We here at Jayisgames are committed to highlighting the very best in casual games. You know that. But casual means different things to different people, so just what is it that makes a game casual? Some games that we've featured require a large time investment to really get the full experience: The Kingdom of Loathing, Skyrates, The Virtual Villagers series, and of course the upcoming Spore. These games are consistently among the most highly rated by Jayisgames readers. Heck, the top-rated game (as of the time of writing) even requires a $250 console to play. Yet all of these games are considered casual – although you can play them for hours at a time, you don't need to.
So when a game waltzes around calling itself Passively Multiplayer Online Game, we tend to sit up and take notice.
PMOG aims to capture the social dynamic of an MMORPG while remaining accessible to your everyday Joe Gamer. However, it wouldn't be much fun if you could just up and create a top-level character – there has to be some sort of dirty work, some progression by which you earn your stripes. This is the part of the game that usually keeps MMORPGs from staying casual. PMOG solves this problem by tying the leveling process directly to your web surfing. Yes, for every unique URL you visit per day, you will receive 2 Data Points (DP), which function as both experience and currency. You can spend your DP in the store (more on that in a bit), but the game keeps track of the total DP earned over the course of playing PMOG, which directly factors into your character level.
So how do you make surfing the internet into a multiplayer experience? Here, PMOG takes a cue from web trends such as social bookmarking. Players may create missions consisting of a series of related (or not) webpages which other players may take. Missions can serve many purposes: they can provide an introduction to a topic, they can serve as a tour of the very best websites of a certain type, they can form clues to a treasure hunt, and there are even epic missions for which the main purpose is just to rack up a lot of DP. For each player that takes your mission, you receive 10 DP. You can search for missions to take on the Missions Page, or you can let them find you! If you surf to a webpage that someone has included in a mission, a notification will appear and give you the opportunity to accept (or dismiss) that mission.
But that's not all! There are a number of tools available for purchase which add to the interactivity of PMOG:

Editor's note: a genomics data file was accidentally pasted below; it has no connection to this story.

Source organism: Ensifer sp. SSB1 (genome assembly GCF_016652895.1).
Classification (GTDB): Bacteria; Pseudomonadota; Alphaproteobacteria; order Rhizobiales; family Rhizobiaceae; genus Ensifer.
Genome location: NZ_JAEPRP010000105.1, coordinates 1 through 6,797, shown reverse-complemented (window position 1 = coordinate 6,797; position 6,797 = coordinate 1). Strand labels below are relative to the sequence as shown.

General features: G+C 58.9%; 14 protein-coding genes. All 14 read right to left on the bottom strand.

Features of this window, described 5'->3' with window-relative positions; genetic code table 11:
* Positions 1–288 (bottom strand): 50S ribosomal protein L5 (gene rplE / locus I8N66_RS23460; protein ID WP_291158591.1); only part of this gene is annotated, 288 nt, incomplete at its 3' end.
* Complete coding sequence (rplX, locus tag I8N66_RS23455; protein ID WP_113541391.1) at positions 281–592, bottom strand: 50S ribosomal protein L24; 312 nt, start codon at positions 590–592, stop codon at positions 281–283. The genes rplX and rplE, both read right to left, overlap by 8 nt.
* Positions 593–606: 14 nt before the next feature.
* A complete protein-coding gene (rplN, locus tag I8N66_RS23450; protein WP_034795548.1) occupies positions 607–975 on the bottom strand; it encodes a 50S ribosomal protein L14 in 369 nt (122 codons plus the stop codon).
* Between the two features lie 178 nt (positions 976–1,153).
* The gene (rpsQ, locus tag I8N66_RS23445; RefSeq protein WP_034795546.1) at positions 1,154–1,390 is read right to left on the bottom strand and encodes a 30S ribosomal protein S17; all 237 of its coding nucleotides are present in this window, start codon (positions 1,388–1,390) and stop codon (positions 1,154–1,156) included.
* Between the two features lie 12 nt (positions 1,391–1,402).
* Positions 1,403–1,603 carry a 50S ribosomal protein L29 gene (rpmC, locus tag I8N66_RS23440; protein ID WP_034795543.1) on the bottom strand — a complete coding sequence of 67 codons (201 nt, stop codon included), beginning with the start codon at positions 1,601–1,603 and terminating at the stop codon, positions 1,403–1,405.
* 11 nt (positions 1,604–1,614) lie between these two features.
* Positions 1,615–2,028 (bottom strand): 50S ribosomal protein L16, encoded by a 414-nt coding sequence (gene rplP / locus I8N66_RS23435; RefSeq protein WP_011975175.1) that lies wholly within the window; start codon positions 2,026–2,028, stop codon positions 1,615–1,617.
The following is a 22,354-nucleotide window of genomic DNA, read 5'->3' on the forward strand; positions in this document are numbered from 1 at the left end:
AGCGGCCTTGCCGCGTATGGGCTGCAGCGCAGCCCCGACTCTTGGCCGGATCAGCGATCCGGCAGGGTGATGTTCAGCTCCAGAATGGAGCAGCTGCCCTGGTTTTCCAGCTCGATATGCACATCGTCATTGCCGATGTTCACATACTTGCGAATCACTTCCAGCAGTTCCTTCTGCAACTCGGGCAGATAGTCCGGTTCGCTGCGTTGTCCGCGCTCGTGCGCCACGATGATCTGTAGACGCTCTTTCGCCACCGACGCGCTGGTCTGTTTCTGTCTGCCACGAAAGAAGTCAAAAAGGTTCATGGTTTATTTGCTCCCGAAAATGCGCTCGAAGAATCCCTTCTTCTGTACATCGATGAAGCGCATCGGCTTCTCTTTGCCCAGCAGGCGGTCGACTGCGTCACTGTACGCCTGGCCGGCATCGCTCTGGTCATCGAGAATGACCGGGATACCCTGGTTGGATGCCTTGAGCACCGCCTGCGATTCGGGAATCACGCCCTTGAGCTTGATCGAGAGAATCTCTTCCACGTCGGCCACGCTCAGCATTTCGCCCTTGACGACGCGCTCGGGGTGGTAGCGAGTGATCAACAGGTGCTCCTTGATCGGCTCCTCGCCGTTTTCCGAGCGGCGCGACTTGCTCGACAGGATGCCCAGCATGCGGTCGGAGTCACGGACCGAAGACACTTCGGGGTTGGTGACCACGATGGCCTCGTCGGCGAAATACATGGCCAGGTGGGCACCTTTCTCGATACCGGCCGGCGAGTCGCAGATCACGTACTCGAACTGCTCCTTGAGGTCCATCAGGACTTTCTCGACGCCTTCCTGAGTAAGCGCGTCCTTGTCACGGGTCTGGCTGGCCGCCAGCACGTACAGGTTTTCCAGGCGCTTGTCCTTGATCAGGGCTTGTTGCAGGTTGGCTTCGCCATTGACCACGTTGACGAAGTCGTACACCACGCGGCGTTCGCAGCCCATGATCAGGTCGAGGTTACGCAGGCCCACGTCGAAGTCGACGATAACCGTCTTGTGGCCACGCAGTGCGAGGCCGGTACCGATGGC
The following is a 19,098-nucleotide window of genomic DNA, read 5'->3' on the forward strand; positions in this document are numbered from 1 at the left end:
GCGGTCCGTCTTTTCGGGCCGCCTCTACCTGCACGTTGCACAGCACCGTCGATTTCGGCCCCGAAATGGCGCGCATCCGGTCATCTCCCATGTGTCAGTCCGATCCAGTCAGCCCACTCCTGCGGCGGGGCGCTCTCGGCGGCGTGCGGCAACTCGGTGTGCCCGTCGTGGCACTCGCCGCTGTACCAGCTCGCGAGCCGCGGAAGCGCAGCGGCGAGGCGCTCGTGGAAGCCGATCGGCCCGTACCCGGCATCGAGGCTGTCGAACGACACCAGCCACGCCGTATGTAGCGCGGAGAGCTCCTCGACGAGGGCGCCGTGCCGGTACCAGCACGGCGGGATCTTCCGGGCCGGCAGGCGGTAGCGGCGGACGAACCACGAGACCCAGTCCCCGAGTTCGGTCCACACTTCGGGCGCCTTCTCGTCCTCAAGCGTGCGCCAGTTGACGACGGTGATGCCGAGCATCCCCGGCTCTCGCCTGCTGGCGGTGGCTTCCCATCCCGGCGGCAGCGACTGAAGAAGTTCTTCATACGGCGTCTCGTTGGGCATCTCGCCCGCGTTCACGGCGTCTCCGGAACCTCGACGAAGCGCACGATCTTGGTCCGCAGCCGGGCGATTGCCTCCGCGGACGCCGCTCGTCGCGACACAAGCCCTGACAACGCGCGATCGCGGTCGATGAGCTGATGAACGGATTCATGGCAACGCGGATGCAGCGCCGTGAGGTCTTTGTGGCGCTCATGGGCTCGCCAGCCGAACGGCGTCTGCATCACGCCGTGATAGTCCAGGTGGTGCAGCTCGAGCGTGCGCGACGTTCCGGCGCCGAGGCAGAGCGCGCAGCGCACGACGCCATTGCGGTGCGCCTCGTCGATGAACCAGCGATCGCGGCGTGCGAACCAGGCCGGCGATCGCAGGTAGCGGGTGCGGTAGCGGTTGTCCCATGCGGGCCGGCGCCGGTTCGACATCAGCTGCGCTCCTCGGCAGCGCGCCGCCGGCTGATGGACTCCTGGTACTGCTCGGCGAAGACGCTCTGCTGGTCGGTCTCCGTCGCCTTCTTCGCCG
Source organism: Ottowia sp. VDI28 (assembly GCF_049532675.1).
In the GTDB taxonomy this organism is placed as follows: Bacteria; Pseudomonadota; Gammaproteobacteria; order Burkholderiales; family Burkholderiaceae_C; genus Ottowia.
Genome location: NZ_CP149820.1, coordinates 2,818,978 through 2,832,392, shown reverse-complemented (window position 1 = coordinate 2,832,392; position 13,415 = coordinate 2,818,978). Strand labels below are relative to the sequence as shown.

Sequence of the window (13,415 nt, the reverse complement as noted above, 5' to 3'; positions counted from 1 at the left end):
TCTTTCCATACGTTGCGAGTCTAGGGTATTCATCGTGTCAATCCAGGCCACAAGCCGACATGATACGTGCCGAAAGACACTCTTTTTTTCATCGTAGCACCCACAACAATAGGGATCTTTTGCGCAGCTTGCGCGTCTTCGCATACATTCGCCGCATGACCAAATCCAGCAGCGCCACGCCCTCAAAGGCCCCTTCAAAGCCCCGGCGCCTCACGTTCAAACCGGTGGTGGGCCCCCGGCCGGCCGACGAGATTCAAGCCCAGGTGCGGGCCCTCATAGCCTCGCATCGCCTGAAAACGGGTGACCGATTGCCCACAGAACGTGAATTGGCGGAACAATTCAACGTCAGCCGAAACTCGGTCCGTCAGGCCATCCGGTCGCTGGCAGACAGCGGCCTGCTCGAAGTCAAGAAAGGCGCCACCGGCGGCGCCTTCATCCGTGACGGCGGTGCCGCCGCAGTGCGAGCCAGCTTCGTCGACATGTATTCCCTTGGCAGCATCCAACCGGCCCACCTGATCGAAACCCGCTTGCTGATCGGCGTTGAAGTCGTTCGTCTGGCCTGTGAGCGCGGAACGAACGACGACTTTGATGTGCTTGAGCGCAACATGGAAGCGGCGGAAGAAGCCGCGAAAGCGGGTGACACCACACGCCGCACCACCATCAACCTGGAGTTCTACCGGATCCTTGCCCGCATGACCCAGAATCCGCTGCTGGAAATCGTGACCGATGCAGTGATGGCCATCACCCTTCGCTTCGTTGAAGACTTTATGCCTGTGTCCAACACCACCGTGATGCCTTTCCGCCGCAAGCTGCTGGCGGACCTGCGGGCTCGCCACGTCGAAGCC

- Lightposts: Think of these as bookmarks that you place on websites. These are what get strung together to make missions. And that's all they do.
- Portals: Portals are more like wormholes. Place one on a site to provide a direct link to another site.
- Crates: Stash DP or tools in these for subsequent page visitors to loot. They can be used in a variety of ways – to trade goods, to give gifts, or even to provide a reward for solving a treasure hunt.
- Mines: Deploy mines on webpages to damage the next visitor to the tune of -10 DP.
- Armor: Don armor as protection against mines.
- St. Nicks: Playing a St. Nick on a player's profile page will foil their next attempt to place a mine.
Each tool has an association tied to it, similar to a class in other RPGs. The missions you take and the tools you use determine which three associations you belong to. At first, you'll be able to purchase any tool you want in the shoppe, but once you hit level 5, you're limited to buying the tools linked to your three associations. To replenish other tools, you'll either need to change your association or trade for them.
Though it's designed to work passively as you surf the web, PMOG is undoubtedly best when played in the multiplayer realm as much as possible. Someone been give you grief? Have your allies dump a bunch of mines on their profile page! Got some friendly back-and-forth mining going on with an acquaintance? Make it official by marking them as a rival! Support your friends by taking their missions, and surely they'll return the favor.
To play PMOG, you'll need Mozilla Firefox, and you'll need to install the PMOG Toolbar Add-On. Yes, it's unfortunate to have a game restricted to a single browser, but to make your surfing a truly interactive experience requires good integration with a browser, and the open-source nature of Firefox makes it the best candidate for the purpose.
This is only a basic introduction to PMOG; check out their Help Page for more info and game resources. Then sign yourself up, install the add-on, and join the Passivist revolution!
Cheers to slgalt, Jonah, Cirr, and Mike for suggesting this one! =)